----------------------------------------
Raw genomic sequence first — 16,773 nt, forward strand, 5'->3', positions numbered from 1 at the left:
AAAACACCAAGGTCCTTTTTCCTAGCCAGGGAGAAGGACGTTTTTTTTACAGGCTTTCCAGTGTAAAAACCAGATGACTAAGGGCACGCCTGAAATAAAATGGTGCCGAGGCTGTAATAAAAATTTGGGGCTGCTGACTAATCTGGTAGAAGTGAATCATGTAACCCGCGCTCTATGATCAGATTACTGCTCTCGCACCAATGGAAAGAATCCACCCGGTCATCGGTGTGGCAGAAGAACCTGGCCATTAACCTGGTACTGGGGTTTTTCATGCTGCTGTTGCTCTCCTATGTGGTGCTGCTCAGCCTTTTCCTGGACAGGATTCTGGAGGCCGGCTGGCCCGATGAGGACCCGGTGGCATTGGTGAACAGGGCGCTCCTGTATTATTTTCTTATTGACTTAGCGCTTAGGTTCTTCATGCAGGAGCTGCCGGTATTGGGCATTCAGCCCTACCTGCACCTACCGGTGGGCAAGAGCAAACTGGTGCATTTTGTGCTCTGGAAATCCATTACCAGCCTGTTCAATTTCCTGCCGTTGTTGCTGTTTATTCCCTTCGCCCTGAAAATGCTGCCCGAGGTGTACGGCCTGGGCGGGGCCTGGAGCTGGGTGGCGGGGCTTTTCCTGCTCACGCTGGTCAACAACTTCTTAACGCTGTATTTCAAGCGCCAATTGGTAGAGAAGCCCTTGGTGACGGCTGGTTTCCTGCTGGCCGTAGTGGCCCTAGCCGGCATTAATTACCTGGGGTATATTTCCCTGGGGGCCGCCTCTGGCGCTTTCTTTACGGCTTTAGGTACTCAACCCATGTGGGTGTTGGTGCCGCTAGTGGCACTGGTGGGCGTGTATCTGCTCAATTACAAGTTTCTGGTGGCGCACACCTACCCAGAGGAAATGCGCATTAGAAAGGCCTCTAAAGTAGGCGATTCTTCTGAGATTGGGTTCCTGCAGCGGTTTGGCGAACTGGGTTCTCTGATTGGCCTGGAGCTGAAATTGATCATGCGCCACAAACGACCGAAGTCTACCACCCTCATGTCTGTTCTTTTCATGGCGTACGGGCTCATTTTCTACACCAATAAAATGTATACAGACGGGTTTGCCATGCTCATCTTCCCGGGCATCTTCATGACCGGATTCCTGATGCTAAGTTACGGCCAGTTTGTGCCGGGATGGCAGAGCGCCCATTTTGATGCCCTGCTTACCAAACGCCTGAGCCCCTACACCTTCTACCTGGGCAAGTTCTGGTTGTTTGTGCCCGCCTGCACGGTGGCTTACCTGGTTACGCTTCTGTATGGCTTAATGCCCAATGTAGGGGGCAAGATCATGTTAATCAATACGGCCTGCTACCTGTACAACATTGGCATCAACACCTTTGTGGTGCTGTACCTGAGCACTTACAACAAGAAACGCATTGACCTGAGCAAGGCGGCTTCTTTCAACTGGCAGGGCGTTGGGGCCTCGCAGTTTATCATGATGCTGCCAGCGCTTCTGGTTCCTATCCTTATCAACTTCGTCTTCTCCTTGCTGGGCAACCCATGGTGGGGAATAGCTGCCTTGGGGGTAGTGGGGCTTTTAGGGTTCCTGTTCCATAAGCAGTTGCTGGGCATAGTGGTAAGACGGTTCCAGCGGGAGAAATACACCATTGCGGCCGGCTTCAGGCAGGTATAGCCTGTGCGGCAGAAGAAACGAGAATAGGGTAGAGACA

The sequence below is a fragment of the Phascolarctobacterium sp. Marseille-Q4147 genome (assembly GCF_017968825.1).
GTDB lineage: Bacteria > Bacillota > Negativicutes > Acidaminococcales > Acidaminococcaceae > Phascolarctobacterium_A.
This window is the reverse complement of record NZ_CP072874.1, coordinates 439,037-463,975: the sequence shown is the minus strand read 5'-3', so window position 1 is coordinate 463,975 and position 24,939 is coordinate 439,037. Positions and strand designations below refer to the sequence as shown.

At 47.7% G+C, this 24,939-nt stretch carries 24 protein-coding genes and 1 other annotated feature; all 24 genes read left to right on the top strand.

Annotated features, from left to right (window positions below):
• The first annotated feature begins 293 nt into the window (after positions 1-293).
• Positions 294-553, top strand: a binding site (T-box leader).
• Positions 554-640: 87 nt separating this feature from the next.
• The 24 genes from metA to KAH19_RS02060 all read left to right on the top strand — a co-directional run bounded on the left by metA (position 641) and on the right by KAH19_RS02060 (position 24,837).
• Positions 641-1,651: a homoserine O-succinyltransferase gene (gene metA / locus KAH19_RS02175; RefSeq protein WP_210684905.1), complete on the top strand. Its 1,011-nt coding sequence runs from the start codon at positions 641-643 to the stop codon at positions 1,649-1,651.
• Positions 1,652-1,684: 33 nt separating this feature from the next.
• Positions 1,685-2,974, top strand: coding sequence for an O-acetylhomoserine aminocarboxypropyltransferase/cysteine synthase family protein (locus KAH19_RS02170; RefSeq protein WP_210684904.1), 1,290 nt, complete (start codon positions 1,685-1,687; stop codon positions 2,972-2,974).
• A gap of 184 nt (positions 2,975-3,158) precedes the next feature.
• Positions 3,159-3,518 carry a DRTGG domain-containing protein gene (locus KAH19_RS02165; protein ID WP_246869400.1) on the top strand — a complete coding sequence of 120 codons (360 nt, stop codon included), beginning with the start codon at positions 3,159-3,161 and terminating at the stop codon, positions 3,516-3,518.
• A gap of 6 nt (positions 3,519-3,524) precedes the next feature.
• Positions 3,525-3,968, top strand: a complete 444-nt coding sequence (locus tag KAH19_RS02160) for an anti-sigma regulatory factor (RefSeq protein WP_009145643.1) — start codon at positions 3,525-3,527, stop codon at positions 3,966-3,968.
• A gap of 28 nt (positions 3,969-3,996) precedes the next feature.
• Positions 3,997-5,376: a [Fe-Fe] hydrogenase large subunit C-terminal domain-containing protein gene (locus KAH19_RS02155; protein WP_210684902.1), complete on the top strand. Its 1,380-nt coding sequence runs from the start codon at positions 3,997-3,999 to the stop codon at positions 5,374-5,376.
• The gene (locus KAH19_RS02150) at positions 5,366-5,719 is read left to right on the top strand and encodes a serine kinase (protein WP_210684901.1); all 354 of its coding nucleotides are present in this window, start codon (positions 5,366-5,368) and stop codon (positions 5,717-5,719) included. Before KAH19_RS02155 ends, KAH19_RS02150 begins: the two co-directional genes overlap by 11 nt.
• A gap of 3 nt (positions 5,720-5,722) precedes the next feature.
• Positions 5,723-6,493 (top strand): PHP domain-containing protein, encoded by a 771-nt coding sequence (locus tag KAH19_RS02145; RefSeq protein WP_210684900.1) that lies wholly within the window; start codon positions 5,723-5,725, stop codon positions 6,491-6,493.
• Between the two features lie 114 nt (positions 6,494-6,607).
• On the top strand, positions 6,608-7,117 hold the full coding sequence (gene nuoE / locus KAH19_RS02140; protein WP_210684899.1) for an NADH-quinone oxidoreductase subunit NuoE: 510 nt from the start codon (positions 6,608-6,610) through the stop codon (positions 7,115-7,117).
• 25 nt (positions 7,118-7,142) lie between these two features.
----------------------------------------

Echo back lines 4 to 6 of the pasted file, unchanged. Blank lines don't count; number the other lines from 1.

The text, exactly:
GTDB lineage: Bacteria > Bacillota > Negativicutes > Acidaminococcales > Acidaminococcaceae > Phascolarctobacterium_A.
This window is the reverse complement of record NZ_CP072874.1, coordinates 439,037-463,975: the sequence shown is the minus strand read 5'-3', so window position 1 is coordinate 463,975 and position 24,939 is coordinate 439,037. Positions and strand designations below refer to the sequence as shown.

At 47.7% G+C, this 24,939-nt stretch carries 24 protein-coding genes and 1 other annotated feature; all 24 genes read left to right on the top strand.